Teacher resources and professional development across the curriculum
Teacher professional development and classroom resources across the curriculum
Private Universe Project in Science
Workshop One: "Eliciting Student Ideas
Section 1 - About Workshop One:
What is the theme of this workshop?
The theme of Workshop One is "Eliciting Student Ideas."
Whom do we see in the videotape?
We see several Harvard students and faculty who are enormously confused about what causes the seasons. We also see Heather, an articulate, intelligent high school student who has a great many ideas about astronomy. Interviews with Heather both before and after her classroom lessons about astronomy reveal that she has learned much but is still confused about some key aspects of the subject.
What happens in the videotape?
While some of Heather's ideas after instruction are solid, others seem wildly "off base" from a scientist's point of view. Some of her ideas stubbornly resist change, either in the classroom or during on-camera challenges.
What problem does this workshop address?
Many of us think that the cause of the seasons has something to do with our distance from the sun, even though this "wrong idea" was never taught to us. Why is it we seem to learn some things that teachers don't teach us?
What teaching strategy does this workshop offer?
Many techniques for eliciting student ideas have been tested in the classroom. Interviews with students, poster presentations, prediction questions, group discussions, and journal keeping are some of the most common approaches. This workshop will address interviewing techniques and journal keeping.
"Eliciting Student Ideas" is for teachers who are interested in the ways that prior beliefs profoundly affect students' abilities to learn new ideas. Even though this workshop focuses on A Private Universe, which presents a high-school student's ideas about astronomy, teachers of all subjects and all grade levels will gain new insights into learning in the classroom.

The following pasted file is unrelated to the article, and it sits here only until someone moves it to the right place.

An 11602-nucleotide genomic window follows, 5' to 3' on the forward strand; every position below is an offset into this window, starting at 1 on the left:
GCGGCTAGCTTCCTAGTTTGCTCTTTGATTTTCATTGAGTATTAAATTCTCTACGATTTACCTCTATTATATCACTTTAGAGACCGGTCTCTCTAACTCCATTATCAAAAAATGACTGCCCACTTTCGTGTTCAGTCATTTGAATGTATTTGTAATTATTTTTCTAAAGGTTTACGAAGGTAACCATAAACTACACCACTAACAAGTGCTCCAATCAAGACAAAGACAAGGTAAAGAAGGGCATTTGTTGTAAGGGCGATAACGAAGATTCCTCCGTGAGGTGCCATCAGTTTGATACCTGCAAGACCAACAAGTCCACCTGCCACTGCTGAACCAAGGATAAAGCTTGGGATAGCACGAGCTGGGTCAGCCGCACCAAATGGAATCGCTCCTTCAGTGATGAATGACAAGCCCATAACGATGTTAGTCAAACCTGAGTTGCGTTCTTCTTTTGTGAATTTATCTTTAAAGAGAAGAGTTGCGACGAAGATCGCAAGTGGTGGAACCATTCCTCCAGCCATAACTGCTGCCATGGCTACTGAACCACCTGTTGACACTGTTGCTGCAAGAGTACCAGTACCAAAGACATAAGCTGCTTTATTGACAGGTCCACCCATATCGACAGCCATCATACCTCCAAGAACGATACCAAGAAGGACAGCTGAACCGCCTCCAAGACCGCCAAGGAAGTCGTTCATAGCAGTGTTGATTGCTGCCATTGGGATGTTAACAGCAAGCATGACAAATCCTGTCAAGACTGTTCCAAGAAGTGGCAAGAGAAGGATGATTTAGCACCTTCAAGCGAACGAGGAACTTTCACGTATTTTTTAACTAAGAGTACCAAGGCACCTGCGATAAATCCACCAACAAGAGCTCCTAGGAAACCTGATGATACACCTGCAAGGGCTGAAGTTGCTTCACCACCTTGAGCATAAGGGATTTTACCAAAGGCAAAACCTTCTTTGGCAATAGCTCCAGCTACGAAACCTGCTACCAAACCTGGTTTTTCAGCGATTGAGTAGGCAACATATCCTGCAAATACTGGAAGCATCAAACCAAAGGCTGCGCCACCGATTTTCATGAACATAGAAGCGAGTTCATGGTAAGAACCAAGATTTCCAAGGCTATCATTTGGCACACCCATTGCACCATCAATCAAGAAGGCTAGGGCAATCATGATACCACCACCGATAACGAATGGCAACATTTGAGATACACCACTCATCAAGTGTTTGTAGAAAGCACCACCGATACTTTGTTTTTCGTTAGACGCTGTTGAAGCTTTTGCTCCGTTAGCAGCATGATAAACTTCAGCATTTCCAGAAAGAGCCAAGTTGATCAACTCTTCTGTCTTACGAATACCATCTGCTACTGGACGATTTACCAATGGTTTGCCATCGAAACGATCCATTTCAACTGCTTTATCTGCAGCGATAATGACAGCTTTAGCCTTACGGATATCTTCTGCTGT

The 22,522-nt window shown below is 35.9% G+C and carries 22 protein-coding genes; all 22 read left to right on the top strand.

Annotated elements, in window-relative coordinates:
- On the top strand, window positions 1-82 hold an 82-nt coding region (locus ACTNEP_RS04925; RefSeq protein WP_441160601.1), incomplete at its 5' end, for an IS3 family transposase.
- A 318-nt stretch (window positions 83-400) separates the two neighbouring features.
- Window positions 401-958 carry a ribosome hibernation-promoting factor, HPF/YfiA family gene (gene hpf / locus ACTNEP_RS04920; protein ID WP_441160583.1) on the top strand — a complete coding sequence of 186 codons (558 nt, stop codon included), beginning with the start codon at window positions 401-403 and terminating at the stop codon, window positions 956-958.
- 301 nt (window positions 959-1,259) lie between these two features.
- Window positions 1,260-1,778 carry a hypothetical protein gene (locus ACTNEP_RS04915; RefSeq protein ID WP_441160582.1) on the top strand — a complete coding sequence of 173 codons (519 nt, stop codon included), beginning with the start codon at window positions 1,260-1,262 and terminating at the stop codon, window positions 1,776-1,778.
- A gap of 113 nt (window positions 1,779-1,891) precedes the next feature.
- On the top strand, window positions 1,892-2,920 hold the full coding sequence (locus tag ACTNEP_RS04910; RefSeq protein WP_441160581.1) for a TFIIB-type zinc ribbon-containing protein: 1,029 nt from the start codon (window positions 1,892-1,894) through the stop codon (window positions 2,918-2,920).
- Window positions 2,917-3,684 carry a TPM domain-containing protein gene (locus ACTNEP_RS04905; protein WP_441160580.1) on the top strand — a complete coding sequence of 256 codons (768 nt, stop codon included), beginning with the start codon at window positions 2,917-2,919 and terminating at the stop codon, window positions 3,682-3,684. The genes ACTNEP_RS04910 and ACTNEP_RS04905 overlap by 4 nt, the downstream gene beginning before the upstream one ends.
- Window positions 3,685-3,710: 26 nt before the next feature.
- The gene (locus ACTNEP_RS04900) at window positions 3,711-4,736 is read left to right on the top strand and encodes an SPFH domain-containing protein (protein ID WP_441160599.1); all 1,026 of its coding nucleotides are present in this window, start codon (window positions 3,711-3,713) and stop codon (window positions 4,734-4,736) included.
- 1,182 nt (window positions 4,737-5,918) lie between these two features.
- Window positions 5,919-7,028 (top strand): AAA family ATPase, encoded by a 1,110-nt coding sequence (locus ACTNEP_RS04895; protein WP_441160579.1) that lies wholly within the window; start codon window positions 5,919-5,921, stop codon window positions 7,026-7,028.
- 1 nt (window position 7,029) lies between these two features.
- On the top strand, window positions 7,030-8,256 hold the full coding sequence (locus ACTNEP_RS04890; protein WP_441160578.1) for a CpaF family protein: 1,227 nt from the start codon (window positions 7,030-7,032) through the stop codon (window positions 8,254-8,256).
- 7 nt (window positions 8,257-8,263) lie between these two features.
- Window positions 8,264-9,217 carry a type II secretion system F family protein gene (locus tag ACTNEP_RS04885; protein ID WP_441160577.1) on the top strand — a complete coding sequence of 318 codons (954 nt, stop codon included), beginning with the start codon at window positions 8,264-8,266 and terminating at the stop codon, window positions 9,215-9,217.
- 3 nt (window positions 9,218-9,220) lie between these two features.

Prior to this workshop, workshop participants should spend 15 minutes interviewing a student and an adult about what causes the changes in the seasons. Record their responses. Did you discover some good ways to uncover students' ideas? Explain.
One of the newly-minted Harvard graduates states in the opening moments of A Private Universe that she has gotten "very far" without studying or understanding the subjects of our questions. One of the unintended results of the video has been the "so what" reaction from some viewers.
Clearly, this understanding is important for the tiny minority of students headed for careers in astronomy or meteorology, but how can this understanding benefit the rest of the class?
Discuss ways to solve the following problems with any or all of the six science subjects you will encounter in the following weeks:
Is understanding the causes of the seasons or lunar phases important in the lives of students? Why is an understanding of basic scientific principles important for all citizens? What are some surprising ways in which a good science understanding can enhance the abilities of non-scientists to perform their work and live their lives? (For example: Could chemical understanding affect the work of professional cooks and homemakers; could understanding weather and fluid dynamics help make better airline pilots and sailors; and could understanding how plants make food affect anyone who gardens?) What are some examples of important social or political issues that require a scientific understanding by voters and policy makers? (For example: Would knowledge of science be important for understanding toxic waste, screening for genetic diseases, global warming, or energy conservation issues?)
Eliciting student ideas is an important way that teachers can become familiar with what their students think.
Many people in education are now using the terms "constructivist" and "constructivism." Have you heard of these terms? What do these terms mean to you? Write down your brief definitions (not the dictionary's). There are many "wild" ideas in a classroom: what should or can a teacher do? Devise your own personal strategy for eliciting student ideas in the classroom.
You will get the greatest benefit from Workshop Two if you complete the following exercise. Interview students, family members, and/or colleagues about their ideas concerning the following question; then record responses and share with others.
Where does the stuff making up the weight of dry wood come from? Ask interviewees to estimate percentages if they refer to more than one source.